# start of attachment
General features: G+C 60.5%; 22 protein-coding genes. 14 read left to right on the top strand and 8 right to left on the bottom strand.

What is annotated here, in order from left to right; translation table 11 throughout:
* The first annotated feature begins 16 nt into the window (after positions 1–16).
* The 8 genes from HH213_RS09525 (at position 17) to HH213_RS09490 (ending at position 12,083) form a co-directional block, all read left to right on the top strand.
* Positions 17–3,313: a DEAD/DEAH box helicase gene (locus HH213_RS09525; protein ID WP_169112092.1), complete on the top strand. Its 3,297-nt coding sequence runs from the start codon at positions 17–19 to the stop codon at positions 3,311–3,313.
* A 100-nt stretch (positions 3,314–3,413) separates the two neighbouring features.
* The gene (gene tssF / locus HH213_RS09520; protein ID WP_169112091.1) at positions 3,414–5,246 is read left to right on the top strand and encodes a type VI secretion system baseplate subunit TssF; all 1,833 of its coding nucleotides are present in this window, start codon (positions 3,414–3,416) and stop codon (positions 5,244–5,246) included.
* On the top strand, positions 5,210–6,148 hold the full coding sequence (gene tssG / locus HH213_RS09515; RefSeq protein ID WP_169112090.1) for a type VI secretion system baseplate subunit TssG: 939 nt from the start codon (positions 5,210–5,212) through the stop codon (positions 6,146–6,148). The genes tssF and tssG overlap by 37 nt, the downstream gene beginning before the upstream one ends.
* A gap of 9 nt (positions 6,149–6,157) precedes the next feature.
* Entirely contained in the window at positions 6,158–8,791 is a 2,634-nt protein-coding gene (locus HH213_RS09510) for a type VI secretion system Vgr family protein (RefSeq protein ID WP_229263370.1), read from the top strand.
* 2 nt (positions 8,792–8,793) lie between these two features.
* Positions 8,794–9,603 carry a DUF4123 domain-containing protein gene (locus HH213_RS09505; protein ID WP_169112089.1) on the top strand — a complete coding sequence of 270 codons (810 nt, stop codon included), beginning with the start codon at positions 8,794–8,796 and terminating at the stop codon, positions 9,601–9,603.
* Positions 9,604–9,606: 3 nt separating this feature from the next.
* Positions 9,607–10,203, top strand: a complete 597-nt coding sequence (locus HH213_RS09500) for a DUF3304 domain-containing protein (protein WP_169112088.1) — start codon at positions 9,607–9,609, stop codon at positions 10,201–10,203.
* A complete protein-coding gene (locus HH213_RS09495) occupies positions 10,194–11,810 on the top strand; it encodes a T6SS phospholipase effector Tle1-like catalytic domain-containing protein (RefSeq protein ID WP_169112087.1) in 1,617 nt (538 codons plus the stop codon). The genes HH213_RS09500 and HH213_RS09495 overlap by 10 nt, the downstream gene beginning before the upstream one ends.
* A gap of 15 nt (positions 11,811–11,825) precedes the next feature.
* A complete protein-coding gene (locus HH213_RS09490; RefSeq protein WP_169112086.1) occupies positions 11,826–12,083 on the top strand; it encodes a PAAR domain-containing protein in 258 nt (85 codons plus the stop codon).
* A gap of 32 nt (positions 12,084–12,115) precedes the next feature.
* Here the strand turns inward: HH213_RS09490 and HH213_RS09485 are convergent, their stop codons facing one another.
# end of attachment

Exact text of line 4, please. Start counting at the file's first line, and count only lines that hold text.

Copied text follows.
* The 8 genes from HH213_RS09525 (at position 17) to HH213_RS09490 (ending at position 12,083) form a co-directional block, all read left to right on the top strand.